Research design can be defined as a blueprint that is helpful for a researcher to carry out a study in a structured way. The selection of a research design is based on various criteria such as the nature of the study, problem identification, and research objectives. In a broader sense, research design can be bifurcated into two parts, applied and basic. Basic research design is merely based on the review of previous studies whereas applied study does experimentation and analysis using primary data (in most cases) to draw results.

Data Collection

Data collection is an inherent part of the process of research because, without data, insightful information cannot be obtained. Thus, data collection is a method in which necessary data and information is gathered to carry out a research study. Primary and secondary are two types of data that are collected for the study. Primary data is one which is gathered for the first time by the researcher. Therefore, it is also known as fresh or empirical data which is used in empirical studies. Unlike primary data, secondary data is not collected for the very first time because it has already been collected by someone else. In this study, both primary and secondary data have been gathered. Primary data has been gathered by a well-structured questionnaire using survey methodology (Hoy, 2009). The questionnaire was developed on the basis of an extensive literature review. By reviewing the literature, information was gathered regarding possible challenges and opportunities on the basis of which questions were designed. Secondary data on the other hand has been gathered by accessing various books, journals, and online articles. In this manuscript, primary data has been collected to analyze the results from empirical data whereas secondary research has been carried out to complement primary data analysis results.

Data Analysis

It is the most important part of any study because the conclusions and recommendations of a dissertation are solely based on the data analysis part. It is essential to select appropriate methods of analysis so that the manuscript can be made worthwhile. Qualitative and quantitative are two common methods of data analysis (Creswell, 2013). A researcher may also use mixed methods if required for doing so in order to reach desired outcomes. Statistical tool SPSS has been used to analyze primary data. For open-ended questions, thematic analysis, a method of qualitative technique has been adopted. Descriptive statistics has been employed using SPSS so that observations can be interpreted in effective manner. Descriptive statistics is a common statistical tool that has been employed to investigate the underlying distribution of data. The questions have been developed on a five-point Likert scale therefore; this method can assist in interpreting the results in an effectual manner. Furthermore, thematic analysis has also been used in order to evaluate responses from open-ended questions. Thus, the selection of these methods can be justified.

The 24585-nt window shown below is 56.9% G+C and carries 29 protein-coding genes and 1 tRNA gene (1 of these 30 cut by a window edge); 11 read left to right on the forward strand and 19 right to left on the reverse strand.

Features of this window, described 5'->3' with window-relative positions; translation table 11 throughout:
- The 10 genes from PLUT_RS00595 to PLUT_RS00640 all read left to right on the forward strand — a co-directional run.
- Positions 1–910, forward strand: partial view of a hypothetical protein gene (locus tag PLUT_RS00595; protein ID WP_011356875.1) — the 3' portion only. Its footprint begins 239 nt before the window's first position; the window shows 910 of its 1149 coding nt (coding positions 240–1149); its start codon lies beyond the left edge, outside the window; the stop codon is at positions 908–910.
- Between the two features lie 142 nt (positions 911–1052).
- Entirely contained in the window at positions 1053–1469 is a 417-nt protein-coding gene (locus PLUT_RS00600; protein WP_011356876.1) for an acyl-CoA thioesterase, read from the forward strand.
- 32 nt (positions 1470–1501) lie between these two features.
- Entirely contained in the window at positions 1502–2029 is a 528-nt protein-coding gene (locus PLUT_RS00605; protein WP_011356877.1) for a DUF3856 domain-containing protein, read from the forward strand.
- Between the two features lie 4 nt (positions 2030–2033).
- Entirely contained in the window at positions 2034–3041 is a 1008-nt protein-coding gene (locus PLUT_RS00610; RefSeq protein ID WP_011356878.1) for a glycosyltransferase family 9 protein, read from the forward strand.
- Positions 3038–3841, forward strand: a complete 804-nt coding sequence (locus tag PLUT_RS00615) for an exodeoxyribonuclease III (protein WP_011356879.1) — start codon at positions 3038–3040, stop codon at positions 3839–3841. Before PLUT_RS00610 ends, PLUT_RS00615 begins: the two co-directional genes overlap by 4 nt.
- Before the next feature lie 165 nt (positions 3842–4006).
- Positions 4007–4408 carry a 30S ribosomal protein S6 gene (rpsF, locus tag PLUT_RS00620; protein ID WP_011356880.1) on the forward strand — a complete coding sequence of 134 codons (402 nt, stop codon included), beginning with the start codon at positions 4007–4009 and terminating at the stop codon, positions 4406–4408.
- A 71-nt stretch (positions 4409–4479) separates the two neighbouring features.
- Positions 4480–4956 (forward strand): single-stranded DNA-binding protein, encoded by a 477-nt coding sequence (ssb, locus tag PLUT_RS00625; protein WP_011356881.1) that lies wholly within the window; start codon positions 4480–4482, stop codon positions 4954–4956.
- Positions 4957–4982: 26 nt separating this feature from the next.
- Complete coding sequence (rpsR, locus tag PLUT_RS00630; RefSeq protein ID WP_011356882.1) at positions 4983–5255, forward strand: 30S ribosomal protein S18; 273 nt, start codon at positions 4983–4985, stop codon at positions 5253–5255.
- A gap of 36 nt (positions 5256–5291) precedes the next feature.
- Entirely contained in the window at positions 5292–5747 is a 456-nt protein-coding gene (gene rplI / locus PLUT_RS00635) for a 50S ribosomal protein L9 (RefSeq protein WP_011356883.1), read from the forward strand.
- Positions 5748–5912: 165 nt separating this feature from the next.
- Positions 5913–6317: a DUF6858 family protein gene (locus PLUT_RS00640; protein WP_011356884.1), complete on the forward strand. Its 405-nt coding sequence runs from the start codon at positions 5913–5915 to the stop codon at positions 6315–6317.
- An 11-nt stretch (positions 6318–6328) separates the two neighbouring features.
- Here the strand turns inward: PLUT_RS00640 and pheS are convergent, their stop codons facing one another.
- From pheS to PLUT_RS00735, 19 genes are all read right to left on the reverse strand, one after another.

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Ethical and Accessibility Issues

Ethical and accessibility issues cannot be detached from any research because data collection and dissertation drafting are affected by human interactions. Ethical issues are related to right and wrong doings which brings researchers into a dilemma. While carrying out this study, the major ethical issues were witnessed in data collection in which the researcher witnessed issues related to the privacy of information of respondents and the impact of research on their organization/dignity. In order to eliminate such ethical issues, participants were assured that their names and identities would not be disclosed (Goddard and Melville, 2004). Additionally, they were also informed that this research would not harm their or any organization’s dignity. Some accessibility issues were also witnessed in contacting participants of this research. For this, prior information to higher authorities of selected international organizations was taken using video conferencing.

Research Limitations

Limitations are an inherent part of any research and therefore, it is essential to identify the limitations of a manuscript so that the applicability of the present study can be determined. Limitations in this study were associated with data collection and other parts of the methodology (Patton, 2005). Due to a lack of sufficient time and other resources, a small sample size was selected from which responses were received. In addition to this, the present study is limited to opportunities and challenges of FDI in tourism in Nepal only. Thus, the scope and applicability of conclusions and recommendations is limited to Nepal and similar LDCs.  


  • Barrowclough, D., 2007. Foreign investment in tourism and small island developing states. Tourism Economics.
  • Majagaiya, P. and Gu, Q., 2010. A time series analysis of foreign direct investment and economic growth: A case study of Nepal. International Journal of Business and Management.
  • Nyaupane, G. P. and et. al., 2006. The role of community involvement and number/type of visitors on tourism impacts: A controlled comparison of Annapurna, Nepal and Northwest Yunnan, China. Tourism Management.
  • Sharma, S. R., 2012. Building a Bridge towards Development: Nepalese Economy in 2030. Peaceful and Prosperous Nation. pp. 1.
  • Song, H. and et. al., 2012. Tourism economics research: A review and assessment. Annals of Tourism Research.